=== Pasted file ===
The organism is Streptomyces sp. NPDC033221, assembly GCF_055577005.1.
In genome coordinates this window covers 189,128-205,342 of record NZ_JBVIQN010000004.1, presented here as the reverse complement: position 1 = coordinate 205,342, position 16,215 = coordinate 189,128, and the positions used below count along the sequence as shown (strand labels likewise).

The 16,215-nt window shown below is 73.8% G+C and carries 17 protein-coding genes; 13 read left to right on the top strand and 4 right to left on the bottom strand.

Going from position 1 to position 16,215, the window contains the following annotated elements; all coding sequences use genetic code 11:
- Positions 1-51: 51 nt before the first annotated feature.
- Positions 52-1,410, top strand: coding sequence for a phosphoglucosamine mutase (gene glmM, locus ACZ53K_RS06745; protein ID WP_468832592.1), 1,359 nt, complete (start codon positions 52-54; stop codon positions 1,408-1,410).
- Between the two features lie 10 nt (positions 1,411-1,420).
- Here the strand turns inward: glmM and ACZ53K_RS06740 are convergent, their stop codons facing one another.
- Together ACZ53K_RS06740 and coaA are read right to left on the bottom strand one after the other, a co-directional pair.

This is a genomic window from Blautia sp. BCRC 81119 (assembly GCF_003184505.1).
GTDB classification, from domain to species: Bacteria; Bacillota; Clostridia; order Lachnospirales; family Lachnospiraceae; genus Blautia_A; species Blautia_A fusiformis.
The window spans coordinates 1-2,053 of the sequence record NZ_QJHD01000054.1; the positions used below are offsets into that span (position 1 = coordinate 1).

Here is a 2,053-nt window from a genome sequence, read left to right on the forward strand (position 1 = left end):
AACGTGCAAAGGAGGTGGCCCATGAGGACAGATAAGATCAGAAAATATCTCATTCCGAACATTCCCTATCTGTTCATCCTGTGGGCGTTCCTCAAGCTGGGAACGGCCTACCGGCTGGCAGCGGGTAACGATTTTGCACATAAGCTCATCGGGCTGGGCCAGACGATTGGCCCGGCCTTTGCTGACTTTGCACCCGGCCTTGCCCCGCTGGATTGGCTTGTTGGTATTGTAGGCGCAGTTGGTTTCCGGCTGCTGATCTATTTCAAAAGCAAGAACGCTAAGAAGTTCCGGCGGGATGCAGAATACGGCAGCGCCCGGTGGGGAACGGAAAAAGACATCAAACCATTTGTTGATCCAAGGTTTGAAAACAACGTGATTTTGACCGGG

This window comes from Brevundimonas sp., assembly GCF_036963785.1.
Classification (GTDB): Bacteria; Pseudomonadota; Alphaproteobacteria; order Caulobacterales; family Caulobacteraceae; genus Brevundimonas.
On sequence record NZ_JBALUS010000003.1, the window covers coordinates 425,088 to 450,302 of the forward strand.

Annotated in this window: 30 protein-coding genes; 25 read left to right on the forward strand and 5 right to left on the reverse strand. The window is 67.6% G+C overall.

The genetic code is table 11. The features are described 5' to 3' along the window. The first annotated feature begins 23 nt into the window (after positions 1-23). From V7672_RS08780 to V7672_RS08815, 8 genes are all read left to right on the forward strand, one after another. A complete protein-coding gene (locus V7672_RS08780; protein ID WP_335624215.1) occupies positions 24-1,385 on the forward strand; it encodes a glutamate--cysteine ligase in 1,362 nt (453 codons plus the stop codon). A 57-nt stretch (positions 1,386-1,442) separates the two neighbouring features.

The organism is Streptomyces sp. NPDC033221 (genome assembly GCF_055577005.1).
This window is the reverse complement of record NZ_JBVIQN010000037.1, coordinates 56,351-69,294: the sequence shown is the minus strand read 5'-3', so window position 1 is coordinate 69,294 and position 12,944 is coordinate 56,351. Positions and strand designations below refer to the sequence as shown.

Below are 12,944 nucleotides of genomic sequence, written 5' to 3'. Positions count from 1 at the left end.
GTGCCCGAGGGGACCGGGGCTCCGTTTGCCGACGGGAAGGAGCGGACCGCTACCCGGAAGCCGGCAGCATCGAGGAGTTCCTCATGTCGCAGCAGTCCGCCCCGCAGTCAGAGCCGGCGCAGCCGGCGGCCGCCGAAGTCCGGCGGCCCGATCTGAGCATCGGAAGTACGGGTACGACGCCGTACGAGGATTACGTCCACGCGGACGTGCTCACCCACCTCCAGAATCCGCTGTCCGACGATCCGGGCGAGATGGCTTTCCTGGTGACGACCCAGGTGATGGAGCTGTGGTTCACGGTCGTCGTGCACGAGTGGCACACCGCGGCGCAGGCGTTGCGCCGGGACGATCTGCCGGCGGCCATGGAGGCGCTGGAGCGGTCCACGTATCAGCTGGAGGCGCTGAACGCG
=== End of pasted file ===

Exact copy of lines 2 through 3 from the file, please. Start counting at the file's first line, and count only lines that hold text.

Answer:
In genome coordinates this window covers 189,128-205,342 of record NZ_JBVIQN010000004.1, presented here as the reverse complement: position 1 = coordinate 205,342, position 16,215 = coordinate 189,128, and the positions used below count along the sequence as shown (strand labels likewise).

The 16,215-nt window shown below is 73.8% G+C and carries 17 protein-coding genes; 13 read left to right on the top strand and 4 right to left on the bottom strand.